Does Humor Belong in Music?
The 1995 CD is a thorough remix (and has a different cover), with one minute added to
"Let's Move to Cleveland".
ESSENTIAL VERSIONS FOR COMPLETISTS: Old and new CD - completely different mixes. [completist's guide]
- Original CD - not issued in the US (EMI CDP 7 46188-2 and EMI 46188 in Europe,
January 1986; VACK 5080 in Japan)
- 1995 CD (Ryko RCD 10548, May 16 1995; VACK 5080 in
Japan, renumbered 5215 in 1998)
- Bootleg LP (matrix: 746188A/B)
- Video (VHS/laserdisc/DVD)
Official Ryko statement: "Completely remixed and remastered. First time this has
been available in the U.S. Completly new artwork from Cal Schenkel." [full statement]
From Juha Sarkkinen:
"Let's Move to Cleveland" is one minute longer on '95 version than on the EMI
From Patrick David Neve:
... it's very different. The non-Schenkel cover version is the original Bob Stone mix
on EMI from 1986, and the Schenkel cover is the fantastic '93 remix and remaster,
presumably engineered by Spencer Chrislu. In my opinion this is one of the best remasters
ever, but some people prefer the EMI version. To my ears the EMI master sounds like it was
mixed at the exact same time as the video, and besides that it has a
"soundboard" kind of feel to it. It sounds like more of a rock band doing a live
show. There are some problems, such as some phasing with the cymbals, and slight
distortion with the rack toms. [Clarification: They're digital drums, but they're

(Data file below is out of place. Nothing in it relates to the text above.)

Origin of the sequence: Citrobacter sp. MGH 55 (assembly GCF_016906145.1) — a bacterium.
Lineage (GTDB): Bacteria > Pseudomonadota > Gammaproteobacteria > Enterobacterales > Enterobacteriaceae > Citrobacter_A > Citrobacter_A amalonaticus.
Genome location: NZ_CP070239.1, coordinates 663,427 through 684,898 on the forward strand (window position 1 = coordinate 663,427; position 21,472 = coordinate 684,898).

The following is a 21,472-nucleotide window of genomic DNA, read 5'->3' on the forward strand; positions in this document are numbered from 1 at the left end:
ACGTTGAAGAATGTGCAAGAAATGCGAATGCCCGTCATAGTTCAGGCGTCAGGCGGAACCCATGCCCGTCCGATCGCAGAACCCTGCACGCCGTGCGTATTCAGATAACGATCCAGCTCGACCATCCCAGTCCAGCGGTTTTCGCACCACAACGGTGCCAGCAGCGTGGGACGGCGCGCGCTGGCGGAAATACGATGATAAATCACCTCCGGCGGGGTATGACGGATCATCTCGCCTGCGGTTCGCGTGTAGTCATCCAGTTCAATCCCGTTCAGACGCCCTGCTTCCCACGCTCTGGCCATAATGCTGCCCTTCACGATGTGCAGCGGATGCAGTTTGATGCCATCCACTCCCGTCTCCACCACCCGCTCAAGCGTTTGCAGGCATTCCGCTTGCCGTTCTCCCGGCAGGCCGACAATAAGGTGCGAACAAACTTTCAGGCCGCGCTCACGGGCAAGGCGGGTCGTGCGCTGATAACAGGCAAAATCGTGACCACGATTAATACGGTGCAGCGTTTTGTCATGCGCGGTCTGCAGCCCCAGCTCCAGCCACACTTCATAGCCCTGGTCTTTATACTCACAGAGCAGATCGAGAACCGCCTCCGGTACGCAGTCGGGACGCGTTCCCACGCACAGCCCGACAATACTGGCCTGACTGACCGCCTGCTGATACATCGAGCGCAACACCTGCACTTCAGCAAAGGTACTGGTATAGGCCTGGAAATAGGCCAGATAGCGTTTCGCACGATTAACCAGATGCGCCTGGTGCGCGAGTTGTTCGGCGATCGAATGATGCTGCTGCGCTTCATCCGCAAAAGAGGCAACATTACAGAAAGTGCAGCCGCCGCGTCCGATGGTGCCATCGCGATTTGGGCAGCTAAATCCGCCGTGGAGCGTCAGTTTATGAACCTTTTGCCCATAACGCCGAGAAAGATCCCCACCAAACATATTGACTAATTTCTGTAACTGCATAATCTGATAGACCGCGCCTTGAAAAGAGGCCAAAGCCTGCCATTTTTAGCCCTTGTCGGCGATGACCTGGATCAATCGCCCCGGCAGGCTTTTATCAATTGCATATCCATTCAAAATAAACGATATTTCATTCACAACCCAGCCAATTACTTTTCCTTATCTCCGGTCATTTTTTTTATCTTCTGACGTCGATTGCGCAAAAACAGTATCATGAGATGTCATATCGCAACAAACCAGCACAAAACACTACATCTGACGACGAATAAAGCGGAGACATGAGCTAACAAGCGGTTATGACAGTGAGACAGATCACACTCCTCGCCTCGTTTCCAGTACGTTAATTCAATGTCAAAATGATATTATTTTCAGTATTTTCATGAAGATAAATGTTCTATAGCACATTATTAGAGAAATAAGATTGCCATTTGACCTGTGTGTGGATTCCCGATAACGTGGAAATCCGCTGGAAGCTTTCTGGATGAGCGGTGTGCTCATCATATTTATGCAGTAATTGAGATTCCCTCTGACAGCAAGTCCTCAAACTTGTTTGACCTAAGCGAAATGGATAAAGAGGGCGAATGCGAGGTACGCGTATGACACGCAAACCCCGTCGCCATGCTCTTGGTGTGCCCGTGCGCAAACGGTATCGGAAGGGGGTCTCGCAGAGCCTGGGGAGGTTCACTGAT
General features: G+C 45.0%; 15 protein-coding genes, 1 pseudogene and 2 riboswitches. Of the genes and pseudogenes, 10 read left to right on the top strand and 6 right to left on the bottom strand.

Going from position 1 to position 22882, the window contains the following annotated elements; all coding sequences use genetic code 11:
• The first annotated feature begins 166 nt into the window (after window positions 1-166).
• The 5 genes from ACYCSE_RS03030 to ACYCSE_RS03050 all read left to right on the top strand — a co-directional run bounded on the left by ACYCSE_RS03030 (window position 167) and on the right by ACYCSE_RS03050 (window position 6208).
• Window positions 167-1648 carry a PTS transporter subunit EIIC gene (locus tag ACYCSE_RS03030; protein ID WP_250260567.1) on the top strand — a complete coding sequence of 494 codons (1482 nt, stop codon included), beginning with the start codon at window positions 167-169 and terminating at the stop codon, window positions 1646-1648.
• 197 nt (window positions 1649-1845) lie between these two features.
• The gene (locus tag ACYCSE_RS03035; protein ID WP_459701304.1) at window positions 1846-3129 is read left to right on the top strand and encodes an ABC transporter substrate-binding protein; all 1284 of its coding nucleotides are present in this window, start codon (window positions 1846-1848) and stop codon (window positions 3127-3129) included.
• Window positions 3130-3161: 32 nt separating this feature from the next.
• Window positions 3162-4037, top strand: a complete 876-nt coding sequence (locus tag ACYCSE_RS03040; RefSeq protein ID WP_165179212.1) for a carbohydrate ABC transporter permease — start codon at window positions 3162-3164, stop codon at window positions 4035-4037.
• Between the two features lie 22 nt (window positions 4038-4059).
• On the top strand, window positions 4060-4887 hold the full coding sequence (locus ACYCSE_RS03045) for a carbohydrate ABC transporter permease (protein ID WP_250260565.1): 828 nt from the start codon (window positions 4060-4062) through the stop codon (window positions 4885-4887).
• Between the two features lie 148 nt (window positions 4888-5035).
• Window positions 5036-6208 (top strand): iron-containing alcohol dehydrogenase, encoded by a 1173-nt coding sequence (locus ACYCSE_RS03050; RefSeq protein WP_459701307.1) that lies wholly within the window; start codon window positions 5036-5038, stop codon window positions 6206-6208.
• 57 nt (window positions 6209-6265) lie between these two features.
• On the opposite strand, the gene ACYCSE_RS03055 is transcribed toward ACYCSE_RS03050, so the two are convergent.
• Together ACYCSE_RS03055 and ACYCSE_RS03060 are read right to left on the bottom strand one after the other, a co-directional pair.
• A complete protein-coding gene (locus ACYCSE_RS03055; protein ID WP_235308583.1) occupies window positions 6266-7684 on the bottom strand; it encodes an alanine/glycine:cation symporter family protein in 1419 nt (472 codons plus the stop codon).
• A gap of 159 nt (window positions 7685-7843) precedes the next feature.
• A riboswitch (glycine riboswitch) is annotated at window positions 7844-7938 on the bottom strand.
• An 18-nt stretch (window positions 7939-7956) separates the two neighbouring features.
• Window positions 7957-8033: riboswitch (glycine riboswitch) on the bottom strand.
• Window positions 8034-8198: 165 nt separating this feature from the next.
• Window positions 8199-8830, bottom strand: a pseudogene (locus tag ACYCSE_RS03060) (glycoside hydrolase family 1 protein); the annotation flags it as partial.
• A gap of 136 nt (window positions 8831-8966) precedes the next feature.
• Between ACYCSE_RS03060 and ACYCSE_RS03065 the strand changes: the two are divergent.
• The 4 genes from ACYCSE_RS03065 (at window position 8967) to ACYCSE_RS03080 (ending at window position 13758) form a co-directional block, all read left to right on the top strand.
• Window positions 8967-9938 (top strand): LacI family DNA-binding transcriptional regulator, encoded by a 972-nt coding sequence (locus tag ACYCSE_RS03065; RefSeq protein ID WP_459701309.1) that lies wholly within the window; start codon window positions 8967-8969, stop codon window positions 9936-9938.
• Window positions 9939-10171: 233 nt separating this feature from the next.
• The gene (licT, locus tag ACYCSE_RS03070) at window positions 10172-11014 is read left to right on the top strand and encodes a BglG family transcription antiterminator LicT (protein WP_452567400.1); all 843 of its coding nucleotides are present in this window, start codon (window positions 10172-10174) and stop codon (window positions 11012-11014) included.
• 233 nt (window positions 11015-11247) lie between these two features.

still distorted. Only slightly. I assume it was mixed digitally, and pushing a signal even
one db past zero will cause it to distort. That was a rude awakening to analog engineers
who were used to pushing levels into the red for a nice warm saturated sound. Can't do
that with digital.] Also a general muddiness overall. It's still very listenable, and
perhaps truer to the live sound of the band.
Also this only in relation to the '93 remaster, which by comparison is shimmering with
clarity. The frequency range is extended all the way ... the UMRK chefs weren't
afraid to use the entire 20hz-20khz bandwidth on this one. Those toms have been
transformed into window-rattling cannon blasts and the high end range can make your smoke
stand still as well. There is more depth to this recording, probably due to the increased
sampling rates of '93 and also the increased frequency range. It sounds less like a live
band in concert and more like a finished album. Also, "Let's Move to
Cleveland" is a minute longer.